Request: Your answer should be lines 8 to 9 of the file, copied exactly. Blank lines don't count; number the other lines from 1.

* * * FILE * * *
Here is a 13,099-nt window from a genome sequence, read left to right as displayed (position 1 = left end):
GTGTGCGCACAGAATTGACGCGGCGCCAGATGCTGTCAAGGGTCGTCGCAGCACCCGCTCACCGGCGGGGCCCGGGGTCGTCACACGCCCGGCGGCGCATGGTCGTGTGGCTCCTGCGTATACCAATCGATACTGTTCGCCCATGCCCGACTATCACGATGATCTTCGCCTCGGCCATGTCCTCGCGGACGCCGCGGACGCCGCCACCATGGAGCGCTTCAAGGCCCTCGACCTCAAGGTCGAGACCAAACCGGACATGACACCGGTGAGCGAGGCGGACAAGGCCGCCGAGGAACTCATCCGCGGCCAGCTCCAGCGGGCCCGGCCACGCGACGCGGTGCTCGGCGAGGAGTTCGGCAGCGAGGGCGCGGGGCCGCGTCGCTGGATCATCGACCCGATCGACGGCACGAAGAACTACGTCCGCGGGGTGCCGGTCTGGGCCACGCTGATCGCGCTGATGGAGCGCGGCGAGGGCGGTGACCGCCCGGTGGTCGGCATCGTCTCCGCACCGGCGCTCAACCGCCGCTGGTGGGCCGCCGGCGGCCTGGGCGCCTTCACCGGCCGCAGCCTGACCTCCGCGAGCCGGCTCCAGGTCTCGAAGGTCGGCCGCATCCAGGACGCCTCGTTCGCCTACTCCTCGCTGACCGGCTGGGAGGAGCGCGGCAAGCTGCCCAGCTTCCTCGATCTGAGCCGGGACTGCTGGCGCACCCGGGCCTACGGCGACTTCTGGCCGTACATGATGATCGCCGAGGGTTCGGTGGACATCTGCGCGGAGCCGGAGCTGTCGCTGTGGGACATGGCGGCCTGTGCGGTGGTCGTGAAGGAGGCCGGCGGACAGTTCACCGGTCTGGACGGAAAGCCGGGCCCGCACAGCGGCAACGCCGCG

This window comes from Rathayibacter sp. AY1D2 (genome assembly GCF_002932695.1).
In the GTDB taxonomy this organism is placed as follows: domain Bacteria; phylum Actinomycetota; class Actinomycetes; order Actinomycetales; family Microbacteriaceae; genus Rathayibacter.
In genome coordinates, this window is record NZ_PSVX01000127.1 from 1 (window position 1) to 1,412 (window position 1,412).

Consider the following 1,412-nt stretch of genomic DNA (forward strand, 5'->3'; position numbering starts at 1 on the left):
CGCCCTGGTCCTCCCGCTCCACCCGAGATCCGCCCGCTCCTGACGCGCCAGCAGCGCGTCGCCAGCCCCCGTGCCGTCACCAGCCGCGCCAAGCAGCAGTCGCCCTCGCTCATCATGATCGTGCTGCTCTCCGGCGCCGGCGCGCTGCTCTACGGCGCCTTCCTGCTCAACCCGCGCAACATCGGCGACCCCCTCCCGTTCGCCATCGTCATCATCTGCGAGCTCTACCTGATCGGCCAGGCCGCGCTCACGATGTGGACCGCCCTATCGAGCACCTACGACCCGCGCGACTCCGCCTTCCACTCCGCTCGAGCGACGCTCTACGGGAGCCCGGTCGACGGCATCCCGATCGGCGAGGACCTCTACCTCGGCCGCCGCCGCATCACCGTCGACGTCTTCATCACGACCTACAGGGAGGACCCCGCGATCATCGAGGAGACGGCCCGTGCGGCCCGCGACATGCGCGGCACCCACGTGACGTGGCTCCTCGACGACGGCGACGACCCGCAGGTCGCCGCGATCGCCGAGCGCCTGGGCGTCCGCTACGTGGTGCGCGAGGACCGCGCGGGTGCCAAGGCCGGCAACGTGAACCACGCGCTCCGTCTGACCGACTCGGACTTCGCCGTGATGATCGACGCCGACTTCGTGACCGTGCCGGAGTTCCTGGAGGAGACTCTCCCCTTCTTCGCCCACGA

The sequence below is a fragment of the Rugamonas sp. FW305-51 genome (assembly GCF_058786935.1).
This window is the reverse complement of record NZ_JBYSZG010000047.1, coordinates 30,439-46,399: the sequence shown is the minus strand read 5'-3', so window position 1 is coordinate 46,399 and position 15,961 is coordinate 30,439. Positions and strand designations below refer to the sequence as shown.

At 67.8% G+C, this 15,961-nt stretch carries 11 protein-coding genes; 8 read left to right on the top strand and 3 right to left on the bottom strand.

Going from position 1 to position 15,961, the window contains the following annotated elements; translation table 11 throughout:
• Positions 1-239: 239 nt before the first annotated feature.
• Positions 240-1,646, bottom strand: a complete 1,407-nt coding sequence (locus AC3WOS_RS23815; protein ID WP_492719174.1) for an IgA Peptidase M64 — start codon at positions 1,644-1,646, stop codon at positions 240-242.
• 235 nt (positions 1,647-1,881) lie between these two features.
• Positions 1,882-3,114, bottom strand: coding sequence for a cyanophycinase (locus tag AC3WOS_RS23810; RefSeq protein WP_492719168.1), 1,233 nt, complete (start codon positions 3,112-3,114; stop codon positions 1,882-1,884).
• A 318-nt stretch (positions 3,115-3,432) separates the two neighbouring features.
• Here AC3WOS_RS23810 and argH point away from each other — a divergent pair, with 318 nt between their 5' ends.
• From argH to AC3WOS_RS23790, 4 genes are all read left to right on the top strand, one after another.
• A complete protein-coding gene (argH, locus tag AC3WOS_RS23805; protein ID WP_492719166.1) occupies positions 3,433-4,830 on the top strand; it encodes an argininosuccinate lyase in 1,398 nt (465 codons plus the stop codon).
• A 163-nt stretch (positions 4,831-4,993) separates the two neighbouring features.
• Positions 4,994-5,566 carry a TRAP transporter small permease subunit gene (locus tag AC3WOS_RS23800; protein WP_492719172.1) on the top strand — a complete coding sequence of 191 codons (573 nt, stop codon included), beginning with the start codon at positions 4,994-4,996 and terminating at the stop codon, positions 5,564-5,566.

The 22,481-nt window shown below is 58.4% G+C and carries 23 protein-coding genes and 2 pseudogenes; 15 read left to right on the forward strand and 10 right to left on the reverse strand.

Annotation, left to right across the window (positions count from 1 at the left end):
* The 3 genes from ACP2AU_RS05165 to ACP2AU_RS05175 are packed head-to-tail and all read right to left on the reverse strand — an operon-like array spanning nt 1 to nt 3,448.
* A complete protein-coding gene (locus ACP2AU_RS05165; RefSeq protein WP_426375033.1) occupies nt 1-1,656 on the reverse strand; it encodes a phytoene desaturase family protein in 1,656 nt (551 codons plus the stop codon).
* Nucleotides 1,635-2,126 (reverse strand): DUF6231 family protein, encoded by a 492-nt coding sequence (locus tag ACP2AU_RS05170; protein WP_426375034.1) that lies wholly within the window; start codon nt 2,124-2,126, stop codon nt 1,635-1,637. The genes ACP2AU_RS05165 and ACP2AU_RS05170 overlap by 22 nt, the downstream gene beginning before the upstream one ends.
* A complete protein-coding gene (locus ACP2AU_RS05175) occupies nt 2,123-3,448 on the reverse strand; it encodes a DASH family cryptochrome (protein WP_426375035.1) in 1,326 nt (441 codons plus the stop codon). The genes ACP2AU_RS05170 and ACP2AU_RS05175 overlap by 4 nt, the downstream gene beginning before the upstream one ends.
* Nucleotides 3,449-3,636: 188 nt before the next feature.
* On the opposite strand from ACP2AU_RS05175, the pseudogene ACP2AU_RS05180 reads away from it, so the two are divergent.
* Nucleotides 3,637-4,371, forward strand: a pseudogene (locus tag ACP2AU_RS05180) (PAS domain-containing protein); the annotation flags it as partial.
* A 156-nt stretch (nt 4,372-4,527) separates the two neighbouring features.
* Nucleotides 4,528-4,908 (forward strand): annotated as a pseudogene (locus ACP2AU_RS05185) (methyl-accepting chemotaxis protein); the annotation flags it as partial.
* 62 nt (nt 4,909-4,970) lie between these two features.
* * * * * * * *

The sequence below is a fragment of the Rugamonas sp. FW305-51 genome (assembly GCF_058786935.1).
This window is the reverse complement of record NZ_JBYSZG010000047.1, coordinates 30,439-46,399: the sequence shown is the minus strand read 5'-3', so window position 1 is coordinate 46,399 and position 15,961 is coordinate 30,439. Positions and strand designations below refer to the sequence as shown.